Pilotage is a vital part of the chain of logistics required for Finland’s international trade and security of supply. Pilotage ensures navigational safety and efficiency within Finland’s rocky fairways. In Finland, pilotage activities are the responsibility of the entirely state-owned special assignment company Finnpilot Pilotage Ltd, which has the exclusive statutory right to carry out pilotage activities within Finland’s coastal waters and the Saimaa region. The costs accrued by the organisation of pilotage activities and maintenance of the national service network are covered by charged pilotage fees. The provision of pilotage activities in the Saimaa region is governed by Finnpilot’s obligation to provide financially unprofitable services.
Finnpilot’s reporting for 2020 includes a review of the operational activities in 2020, the description of corporate governance, the corporate responsibility report, the financial statements and the annual review of the Board of Directors (only in Finnish).
The past year cannot be discussed in any field without mentioning and referring to the coronavirus. This is the case for pilotage as well. Now, as I am writing this review at the end of January, it has been more than one year since we issued the first COVID-19 guidelines to our personnel.
That was the start of a long road that has involved instructions, working groups, equipment procurements, reports and decisions. Now, when the year is behind us, we can state that we managed excellently in this battle that we wage every day and every hour on the international front. According to my information, not a single Finnpilot employee contracted the coronavirus during their work tasks.
Succeeding in avoiding the virus has been critical in terms of providing our services. Even one single infected individual is enough to put all the personnel at a pilot station at risk of exposure. If this occurred, we would only have the personnel taking their week off to utilise for all the pilotage jobs needed for that particular port or area. For this reason, advance information about possible identified coronavirus cases on ships are of primary importance. When we get the information in advance, we can take the proper precautions already before the pilotage begins and to carry out the pilotage assignment safely. This enables us to do our part to make sure that the wheels of society keep turning.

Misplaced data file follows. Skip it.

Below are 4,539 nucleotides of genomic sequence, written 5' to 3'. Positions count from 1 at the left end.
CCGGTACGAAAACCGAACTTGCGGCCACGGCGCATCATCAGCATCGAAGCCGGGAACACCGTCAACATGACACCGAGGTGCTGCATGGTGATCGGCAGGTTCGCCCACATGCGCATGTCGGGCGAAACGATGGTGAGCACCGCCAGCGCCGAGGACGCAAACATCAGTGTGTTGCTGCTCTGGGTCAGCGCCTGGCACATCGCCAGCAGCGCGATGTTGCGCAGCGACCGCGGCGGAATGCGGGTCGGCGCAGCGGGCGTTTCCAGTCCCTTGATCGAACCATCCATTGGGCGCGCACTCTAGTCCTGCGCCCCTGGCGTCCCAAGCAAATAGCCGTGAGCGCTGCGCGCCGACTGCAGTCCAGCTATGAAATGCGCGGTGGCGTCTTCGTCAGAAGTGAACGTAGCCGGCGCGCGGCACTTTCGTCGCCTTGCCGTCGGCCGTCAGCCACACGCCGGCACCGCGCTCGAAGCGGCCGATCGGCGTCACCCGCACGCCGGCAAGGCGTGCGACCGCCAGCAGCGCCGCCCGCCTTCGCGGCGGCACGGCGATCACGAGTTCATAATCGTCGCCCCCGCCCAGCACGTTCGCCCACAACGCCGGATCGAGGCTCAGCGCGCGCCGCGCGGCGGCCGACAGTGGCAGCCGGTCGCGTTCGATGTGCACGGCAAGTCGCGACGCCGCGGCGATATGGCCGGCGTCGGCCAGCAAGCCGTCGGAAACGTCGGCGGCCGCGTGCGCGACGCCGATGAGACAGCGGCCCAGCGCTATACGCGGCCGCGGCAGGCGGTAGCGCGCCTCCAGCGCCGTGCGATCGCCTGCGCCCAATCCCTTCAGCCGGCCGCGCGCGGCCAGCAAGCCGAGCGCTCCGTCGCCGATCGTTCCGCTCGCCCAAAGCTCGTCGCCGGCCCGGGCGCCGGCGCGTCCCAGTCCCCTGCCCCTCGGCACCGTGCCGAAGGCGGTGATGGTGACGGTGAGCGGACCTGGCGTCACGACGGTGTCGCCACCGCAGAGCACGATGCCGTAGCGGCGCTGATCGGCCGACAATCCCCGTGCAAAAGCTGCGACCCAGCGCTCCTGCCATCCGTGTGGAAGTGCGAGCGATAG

Operating during the pandemic has been a significant operational issue for us, but also, to a great extent, a financial issue as well. In practice, the coronavirus eliminated all Helsinki cruise visits and, as Finland’s import industry suffered, there was a consistent decrease in the need for pilotage within all our pilotage areas. Savings were implemented, holiday pay was changed into time off, investments were postponed and the owner had to accept more moderate dividends, even though the previous year of 2019 had been a profitable one. Despite all this, our result ended up being unprofitable at approximately EUR -450,000. Turning our result to be profitable would have required such measures that we felt would endanger our ability to provide the necessary services within the existing exceptional situation. Our number one priority is the prompt provision of our services to facilitate the uninterrupted flow of Finland’s foreign trade.